FDA Postpones Most Foreign Inspections Due to COVID-19

The FDA is taking action against companies that claim to treat or prevent the virus.

The FDA is postponing most foreign inspections through April, effective immediately, due to the global COVID-19 outbreak,1 and the agency is taking action against companies that claim to treat or prevent the virus.2

The FDA based their decision to postpone foreign inspections on a number of factors, including State Department Level 4 travel advisories, which states that travel is prohibited for United States government employees, CDC travel recommendations, access restrictions imposed on foreign visitors by certain countries, guidance from the Office of Personnel Management, and the importance of the health and safety of agency employees.1

In a statement released Tuesday, FDA Commissioner Stephen M. Hahn, MD said inspections outside the United States that are deemed mission-critical will still be considered on a case-by-case basis. His statement also noted that the FDA is confident in its ability to maintain oversight over international manufacturers and imported products using alternative tools and methods.1

“We are aware of how this action may impact other FDA responsibilities, including product application reviews. We will be vigilant and monitor the situation very closely, and will try to mitigate potential impacts from this outbreak in lockstep with the whole of the federal government,” Hahn said.1

Officials with the FDA are temporarily not permitted to physically inspect foreign produced FDA-regulated products or manufacturers; however, as an interim measure, they will employ additional tools to ensure the safety of products imported to the United States. These tools include denying entry of unsafe products into the United States, physical examinations and/or product sampling at US borders, reviewing a firm’s previous compliance history, using information sharing from foreign governments as part of mutual recognition and confidentiality agreements, and requesting records in advance of or in lieu of on-site drug inspections.1

The agency will continue to work with US Customs and Border Protection to target products intended for importation into the United States that violate applicable legal requirements for FDA-regulated products. Its risk-based import screening tool, known as PREDICT, will be used to focus their examinations and sample collections based on heightened concerns of specific products entering into US commerce.1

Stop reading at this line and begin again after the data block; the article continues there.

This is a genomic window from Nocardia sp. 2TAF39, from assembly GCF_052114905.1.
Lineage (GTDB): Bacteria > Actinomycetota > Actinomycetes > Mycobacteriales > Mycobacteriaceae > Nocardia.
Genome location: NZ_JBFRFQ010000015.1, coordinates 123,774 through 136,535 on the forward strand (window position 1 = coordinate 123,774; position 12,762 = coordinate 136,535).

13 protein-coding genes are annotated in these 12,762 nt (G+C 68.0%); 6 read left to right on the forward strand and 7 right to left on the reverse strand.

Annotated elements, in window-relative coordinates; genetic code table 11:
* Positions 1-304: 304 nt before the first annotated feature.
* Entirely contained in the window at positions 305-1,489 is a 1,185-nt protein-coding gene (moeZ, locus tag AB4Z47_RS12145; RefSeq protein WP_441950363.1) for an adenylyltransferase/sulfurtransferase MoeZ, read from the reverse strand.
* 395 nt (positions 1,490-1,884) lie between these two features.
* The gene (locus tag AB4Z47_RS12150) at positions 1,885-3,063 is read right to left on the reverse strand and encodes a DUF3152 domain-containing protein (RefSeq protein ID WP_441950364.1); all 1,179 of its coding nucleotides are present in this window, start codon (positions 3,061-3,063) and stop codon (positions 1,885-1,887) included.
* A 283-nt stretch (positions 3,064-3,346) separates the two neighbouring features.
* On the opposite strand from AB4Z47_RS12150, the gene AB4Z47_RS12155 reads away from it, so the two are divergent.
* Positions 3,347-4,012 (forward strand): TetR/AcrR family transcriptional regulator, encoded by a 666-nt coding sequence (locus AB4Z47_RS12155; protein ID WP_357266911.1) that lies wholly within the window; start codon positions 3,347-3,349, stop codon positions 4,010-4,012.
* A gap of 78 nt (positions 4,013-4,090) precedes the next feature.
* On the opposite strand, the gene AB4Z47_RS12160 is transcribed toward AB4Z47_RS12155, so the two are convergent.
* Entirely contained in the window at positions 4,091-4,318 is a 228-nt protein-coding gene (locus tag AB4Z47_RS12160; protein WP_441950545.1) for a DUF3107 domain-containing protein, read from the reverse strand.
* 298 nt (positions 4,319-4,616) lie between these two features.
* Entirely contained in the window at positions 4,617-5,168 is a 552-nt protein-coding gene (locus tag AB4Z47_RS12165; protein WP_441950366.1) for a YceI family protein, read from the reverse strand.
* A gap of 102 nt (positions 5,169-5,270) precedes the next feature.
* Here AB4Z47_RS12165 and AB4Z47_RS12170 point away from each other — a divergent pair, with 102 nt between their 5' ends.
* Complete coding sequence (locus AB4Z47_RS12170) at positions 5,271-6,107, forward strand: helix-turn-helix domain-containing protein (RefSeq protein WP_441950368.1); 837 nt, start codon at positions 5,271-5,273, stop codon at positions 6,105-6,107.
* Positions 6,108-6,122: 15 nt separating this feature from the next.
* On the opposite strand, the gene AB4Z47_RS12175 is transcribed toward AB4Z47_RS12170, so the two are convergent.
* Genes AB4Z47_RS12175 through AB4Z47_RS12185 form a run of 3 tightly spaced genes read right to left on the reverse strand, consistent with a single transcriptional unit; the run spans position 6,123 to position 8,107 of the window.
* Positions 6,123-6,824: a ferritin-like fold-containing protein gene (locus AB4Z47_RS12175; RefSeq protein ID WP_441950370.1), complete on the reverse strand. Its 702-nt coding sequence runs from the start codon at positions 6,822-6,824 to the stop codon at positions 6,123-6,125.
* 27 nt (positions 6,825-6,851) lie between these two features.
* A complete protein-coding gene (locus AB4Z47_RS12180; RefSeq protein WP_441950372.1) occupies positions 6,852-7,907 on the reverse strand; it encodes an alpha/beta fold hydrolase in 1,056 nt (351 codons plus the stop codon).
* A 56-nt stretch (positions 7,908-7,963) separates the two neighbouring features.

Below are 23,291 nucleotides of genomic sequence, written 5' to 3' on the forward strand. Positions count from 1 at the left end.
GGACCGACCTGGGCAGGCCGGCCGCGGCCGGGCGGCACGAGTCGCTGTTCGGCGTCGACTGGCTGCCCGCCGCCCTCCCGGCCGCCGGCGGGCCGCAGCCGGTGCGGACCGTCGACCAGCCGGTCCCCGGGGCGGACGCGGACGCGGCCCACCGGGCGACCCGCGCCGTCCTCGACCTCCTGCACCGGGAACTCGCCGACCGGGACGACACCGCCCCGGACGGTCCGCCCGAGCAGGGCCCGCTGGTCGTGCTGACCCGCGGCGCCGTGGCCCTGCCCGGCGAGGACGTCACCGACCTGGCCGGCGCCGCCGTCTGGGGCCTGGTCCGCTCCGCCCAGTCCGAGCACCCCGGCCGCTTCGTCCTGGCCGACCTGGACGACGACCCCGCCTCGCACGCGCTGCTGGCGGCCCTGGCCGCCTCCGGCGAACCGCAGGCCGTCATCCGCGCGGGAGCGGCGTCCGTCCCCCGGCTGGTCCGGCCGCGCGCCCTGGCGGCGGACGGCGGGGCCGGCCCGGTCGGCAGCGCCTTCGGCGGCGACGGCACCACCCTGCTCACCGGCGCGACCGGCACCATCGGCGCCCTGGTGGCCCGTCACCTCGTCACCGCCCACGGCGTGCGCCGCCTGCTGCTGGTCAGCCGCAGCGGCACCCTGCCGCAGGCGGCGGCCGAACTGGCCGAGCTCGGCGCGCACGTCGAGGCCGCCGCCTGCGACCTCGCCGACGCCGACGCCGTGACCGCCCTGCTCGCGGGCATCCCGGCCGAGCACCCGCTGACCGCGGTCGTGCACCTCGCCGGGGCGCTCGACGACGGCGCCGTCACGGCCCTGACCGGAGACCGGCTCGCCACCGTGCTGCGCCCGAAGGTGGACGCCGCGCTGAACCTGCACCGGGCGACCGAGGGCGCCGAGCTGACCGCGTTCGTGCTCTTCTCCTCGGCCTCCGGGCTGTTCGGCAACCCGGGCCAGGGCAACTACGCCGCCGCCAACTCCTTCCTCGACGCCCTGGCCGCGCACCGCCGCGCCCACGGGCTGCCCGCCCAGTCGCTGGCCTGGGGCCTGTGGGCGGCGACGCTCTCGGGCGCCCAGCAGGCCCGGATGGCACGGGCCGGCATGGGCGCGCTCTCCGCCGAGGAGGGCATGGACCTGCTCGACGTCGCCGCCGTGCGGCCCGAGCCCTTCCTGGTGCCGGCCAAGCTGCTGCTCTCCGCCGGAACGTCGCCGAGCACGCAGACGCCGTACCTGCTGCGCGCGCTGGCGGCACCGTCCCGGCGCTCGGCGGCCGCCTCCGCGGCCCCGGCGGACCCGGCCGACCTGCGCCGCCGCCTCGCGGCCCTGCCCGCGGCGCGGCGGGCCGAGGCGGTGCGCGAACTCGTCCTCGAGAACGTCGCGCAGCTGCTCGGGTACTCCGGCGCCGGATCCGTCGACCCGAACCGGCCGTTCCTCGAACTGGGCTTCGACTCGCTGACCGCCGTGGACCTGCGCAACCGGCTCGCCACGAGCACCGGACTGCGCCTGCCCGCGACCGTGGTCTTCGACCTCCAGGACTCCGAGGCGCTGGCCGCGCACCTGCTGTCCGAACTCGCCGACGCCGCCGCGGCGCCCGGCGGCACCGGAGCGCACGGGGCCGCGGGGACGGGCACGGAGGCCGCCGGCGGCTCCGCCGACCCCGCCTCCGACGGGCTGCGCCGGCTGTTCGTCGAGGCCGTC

“Americans can rest assured the FDA is diligently monitoring this outbreak, and the impact on our operations. Our leadership team meets daily to talk about the myriad of urgent issues facing us as we actively facilitate efforts to diagnose, treat, and prevent the disease; survey the medical product supply chain for potential shortages or disruptions, and help to mitigate such impacts, as necessary; and leverage the full breadth of our public health tools, including enforcement tools to stop fraudulent COVID-19 activity,” Hahn said.1

In addition, the FDA and the Federal Trade Commission announced Monday that warning letters were sent to 7 companies over products the agencies claim are being fraudulently marketed to treat or prevent COVID-19.2

According to Hahn, the FDA considers the sale and promotion of fraudulent products to be a threat to public health. “We understand consumers are concerned about the spread of COVID-19 and urge them to talk to their health care providers, as well as follow advice from other federal agencies about how to prevent the spread of this illness,” said Hahn, in a prepared statement.2 “We will continue to aggressively pursue those that place the public health at risk and hold bad actors accountable.”

The FDA and FTC jointly issued warning letters to Vital Silver, Quinessence Aromatherapy Ltd., Xephyr, LLC doing business as N-Ergetics, GuruNanda, LLC, Vivify Holistic Clinic, Herbal Amy LLC, and The Jim Bakker Show. The products cited in these warning letters are teas, essential oils, tinctures and colloidal silver.2

In a statement, FTC Chairman Joe Simons said the warning letters, the first related to COVID-19 products, are just the initial step in actions taken against these 7 companies. Enforcement actions may also be taken.2

“There already is a high level of anxiety over the potential spread of coronavirus,” said Simons.2 “What we don’t need in this situation are companies preying on consumers by promoting products with fraudulent prevention and treatment claims.”

The FDA also has been monitoring the drug supply chain with an expectation that COVID-19 would likely impact pharmaceuticals. The agency recently announced that at least 1 drug manufacturer has reported shortage of a human drug due to a manufacturing site affected by COVID-19.3

The FDA will continue to assess and calibrate their approach as needed to help advance federal response efforts.1

REFERENCES

  • Coronavirus Disease 2019 (COVID-2019) Update: Foreign Inspections [news release]. Silver Spring, MD; March 10, 2020: FDA website. https://www.fda.gov/news-events/press-announcements/coronavirus-disease-2019-covid-19-update-foreign-inspections. Accessed March 10, 2020.
  • Coronavirus Update: FDA and FTC Warn Seven Companies Selling Fraudulent Products that Claim to Treat or Prevent COVID-19 [news release]. Silver Spring, MD; March 9, 2020: FDA website. https://www.fda.gov/news-events/press-announcements/coronavirus-update-fda-and-ftc-warn-seven-companies-selling-fraudulent-products-claim-treat-or. Accessed March 10, 2020.
  • Coronavirus (COVID-19) Supply Chain Update [news release]. Silver Spring, MD; February 27, 2020: FDA website. https://www.fda.gov/news-events/press-announcements/coronavirus-covid-19-supply-chain-update. Accessed March 10, 2020.